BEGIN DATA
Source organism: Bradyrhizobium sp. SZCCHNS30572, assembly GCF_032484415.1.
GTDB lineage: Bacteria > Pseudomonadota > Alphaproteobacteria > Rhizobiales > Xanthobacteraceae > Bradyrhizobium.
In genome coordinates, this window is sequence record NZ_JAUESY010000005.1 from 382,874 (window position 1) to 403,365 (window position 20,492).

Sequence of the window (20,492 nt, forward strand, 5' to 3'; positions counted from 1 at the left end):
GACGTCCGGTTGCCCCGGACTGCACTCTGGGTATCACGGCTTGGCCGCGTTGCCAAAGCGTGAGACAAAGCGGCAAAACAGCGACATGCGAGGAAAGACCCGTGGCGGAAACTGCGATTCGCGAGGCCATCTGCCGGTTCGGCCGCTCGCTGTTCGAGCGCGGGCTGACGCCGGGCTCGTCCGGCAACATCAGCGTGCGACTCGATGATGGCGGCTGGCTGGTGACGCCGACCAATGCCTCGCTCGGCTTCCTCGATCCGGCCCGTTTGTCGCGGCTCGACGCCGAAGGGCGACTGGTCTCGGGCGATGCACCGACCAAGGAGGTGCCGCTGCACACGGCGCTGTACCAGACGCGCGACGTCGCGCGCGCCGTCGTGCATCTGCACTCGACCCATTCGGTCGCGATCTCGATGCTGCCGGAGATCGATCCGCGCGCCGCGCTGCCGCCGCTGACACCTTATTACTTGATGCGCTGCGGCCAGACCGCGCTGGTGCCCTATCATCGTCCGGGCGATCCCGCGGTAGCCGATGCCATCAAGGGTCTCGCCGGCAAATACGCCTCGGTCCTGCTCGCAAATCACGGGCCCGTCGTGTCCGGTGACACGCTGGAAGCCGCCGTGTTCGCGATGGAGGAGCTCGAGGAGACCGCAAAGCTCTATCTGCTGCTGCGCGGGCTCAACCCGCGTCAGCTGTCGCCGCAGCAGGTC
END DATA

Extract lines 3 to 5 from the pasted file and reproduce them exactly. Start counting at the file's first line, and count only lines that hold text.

In genome coordinates, this window is sequence record NZ_JAUESY010000005.1 from 382,874 (window position 1) to 403,365 (window position 20,492).

Sequence of the window (20,492 nt, forward strand, 5' to 3'; positions counted from 1 at the left end):
GACGTCCGGTTGCCCCGGACTGCACTCTGGGTATCACGGCTTGGCCGCGTTGCCAAAGCGTGAGACAAAGCGGCAAAACAGCGACATGCGAGGAAAGACCCGTGGCGGAAACTGCGATTCGCGAGGCCATCTGCCGGTTCGGCCGCTCGCTGTTCGAGCGCGGGCTGACGCCGGGCTCGTCCGGCAACATCAGCGTGCGACTCGATGATGGCGGCTGGCTGGTGACGCCGACCAATGCCTCGCTCGGCTTCCTCGATCCGGCCCGTTTGTCGCGGCTCGACGCCGAAGGGCGACTGGTCTCGGGCGATGCACCGACCAAGGAGGTGCCGCTGCACACGGCGCTGTACCAGACGCGCGACGTCGCGCGCGCCGTCGTGCATCTGCACTCGACCCATTCGGTCGCGATCTCGATGCTGCCGGAGATCGATCCGCGCGCCGCGCTGCCGCCGCTGACACCTTATTACTTGATGCGCTGCGGCCAGACCGCGCTGGTGCCCTATCATCGTCCGGGCGATCCCGCGGTAGCCGATGCCATCAAGGGTCTCGCCGGCAAATACGCCTCGGTCCTGCTCGCAAATCACGGGCCCGTCGTGTCCGGTGACACGCTGGAAGCCGCCGTGTTCGCGATGGAGGAGCTCGAGGAGACCGCAAAGCTCTATCTGCTGCTGCGCGGGCTCAACCCGCGTCAGCTGTCGCCGCAGCAGGTC